Climate researchers should give more consideration to ways in which they can make the message about climate change clear to the public at large. This is argued by Professor of Communication and Cognition Fons Maes in a publication in Nature. Although enormous amounts of visual and digital information on climate change is available, hardly any attention is given to reaching one large and vulnerable target group: people with low levels of literacy.
According to Maes, information on climate change in reports and campaigns is difficult to access and is much too complicated. Climate scientists could meet more communication objectives if they identify with the audience that they want to reach. They could follow the example of health communication: many journals pay attention to health communication research that is also aimed at people with low literacy levels. In Maes' opinion, it is 'remarkable and unacceptable' that this subject apparently has no priority in climate science.
Symbols can be interpreted differently
Maes does not only address his message to climate scientists, but also to cognition and communication scientists. Furthermore, he disputes the idea that communication aimed at people with literacy problems can simply be solved by using visual communication. Visual codes require a certain literacy and training as well because, like language, they are also based on conventions, culture, and locality. For instance, symbols like thought or speech balloons, prohibition crosses, action lines, and emotion symbols such as hearts for love, can be interpreted differently.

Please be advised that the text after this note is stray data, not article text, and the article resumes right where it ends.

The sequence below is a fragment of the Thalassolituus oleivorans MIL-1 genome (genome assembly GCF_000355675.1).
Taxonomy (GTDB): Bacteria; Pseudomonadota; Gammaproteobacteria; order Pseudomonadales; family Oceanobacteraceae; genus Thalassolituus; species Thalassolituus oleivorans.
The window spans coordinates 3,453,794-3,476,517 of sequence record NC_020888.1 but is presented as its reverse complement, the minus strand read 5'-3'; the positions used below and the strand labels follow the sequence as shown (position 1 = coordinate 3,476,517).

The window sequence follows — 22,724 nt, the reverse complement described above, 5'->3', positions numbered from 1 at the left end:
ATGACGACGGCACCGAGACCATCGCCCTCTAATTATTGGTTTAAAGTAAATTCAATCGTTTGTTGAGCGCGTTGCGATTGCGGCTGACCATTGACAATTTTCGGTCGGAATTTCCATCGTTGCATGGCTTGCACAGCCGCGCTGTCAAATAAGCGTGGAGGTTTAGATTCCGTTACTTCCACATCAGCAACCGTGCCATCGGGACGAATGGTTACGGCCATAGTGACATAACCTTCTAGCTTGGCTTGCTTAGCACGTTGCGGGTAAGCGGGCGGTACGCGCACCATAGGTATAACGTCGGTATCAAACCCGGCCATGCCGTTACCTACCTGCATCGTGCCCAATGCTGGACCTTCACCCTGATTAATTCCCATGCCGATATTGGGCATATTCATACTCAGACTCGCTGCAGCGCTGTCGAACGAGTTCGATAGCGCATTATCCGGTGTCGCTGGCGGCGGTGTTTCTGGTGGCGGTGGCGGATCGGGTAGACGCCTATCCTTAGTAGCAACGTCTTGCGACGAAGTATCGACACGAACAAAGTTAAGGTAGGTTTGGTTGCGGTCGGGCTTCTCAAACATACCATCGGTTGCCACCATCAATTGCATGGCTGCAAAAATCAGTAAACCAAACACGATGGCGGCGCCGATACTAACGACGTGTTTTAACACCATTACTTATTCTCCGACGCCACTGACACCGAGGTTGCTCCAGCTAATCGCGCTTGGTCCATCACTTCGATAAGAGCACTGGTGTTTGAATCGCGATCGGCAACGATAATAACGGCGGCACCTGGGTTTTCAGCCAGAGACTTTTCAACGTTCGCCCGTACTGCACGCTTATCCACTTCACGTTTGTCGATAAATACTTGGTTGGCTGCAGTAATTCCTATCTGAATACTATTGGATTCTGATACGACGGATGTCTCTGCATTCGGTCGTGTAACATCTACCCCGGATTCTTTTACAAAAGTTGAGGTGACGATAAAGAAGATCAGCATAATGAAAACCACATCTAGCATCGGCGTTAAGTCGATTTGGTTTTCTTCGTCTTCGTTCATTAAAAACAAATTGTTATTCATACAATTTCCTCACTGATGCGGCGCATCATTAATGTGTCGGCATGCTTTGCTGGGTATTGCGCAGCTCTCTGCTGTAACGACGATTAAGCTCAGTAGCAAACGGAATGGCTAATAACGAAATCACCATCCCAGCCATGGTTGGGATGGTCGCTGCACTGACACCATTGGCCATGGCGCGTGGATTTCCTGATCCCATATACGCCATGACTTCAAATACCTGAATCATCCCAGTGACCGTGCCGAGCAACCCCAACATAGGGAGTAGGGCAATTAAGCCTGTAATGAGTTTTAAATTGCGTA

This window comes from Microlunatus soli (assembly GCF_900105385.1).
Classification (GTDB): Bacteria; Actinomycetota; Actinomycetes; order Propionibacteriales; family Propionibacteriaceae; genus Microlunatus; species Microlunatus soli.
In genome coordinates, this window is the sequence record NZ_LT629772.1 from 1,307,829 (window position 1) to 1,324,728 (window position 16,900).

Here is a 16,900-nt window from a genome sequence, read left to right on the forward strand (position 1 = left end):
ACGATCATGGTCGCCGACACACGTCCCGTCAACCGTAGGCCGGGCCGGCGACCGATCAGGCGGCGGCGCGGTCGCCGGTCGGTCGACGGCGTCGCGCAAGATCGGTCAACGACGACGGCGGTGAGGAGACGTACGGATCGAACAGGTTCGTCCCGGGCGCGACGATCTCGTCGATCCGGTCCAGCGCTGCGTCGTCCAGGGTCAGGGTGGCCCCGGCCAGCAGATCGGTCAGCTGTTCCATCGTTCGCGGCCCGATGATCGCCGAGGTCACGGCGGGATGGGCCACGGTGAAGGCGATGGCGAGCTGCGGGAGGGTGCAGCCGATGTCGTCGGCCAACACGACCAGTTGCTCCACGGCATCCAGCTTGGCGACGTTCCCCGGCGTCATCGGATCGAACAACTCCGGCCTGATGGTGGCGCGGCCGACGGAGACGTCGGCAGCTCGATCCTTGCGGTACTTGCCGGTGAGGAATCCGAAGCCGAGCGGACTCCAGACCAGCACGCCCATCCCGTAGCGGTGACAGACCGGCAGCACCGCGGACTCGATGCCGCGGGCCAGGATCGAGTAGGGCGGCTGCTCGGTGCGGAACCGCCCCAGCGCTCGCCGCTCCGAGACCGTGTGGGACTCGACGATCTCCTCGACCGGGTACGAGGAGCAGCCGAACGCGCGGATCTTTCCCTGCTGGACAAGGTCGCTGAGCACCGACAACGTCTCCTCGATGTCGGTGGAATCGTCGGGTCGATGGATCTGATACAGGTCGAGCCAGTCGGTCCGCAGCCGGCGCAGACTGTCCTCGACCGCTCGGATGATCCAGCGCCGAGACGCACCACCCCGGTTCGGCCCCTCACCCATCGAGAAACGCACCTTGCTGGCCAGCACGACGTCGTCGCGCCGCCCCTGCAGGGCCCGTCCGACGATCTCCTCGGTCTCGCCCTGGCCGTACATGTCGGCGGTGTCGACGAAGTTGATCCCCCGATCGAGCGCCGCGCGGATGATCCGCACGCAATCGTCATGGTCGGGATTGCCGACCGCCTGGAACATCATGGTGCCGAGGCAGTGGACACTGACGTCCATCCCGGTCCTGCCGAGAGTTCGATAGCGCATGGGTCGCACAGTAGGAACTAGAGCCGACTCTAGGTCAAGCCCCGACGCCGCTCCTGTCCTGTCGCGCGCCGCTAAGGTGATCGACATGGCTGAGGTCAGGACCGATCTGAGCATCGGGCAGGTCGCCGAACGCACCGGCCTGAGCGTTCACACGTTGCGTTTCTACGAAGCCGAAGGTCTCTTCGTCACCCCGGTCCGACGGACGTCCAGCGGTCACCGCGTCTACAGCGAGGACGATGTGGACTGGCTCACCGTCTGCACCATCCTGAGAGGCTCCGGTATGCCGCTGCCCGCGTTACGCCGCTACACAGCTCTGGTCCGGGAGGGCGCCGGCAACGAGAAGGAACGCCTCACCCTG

A better understanding of climate change should be a basic right, Maes says, since it is a precondition for people to form an opinion, based on which they can take action. 'We should identify basic knowledge on climate change and make it accessible by means of various disciplines to a wide audience, including people with low literacy levels, who often run a greater risk of being impacted by climate change.'
Professor Fons Maes is head of the Department of Communication and Information Sciences of the Tilburg School of Social & Behavioral Sciences. His research interests include the interaction of visual and verbal systems in human communication, such as visual communication for information purposes. The Nature-branded journals are mainly aimed at the natural sciences. The group rarely publishes contributions by cognitive or communication scientists.
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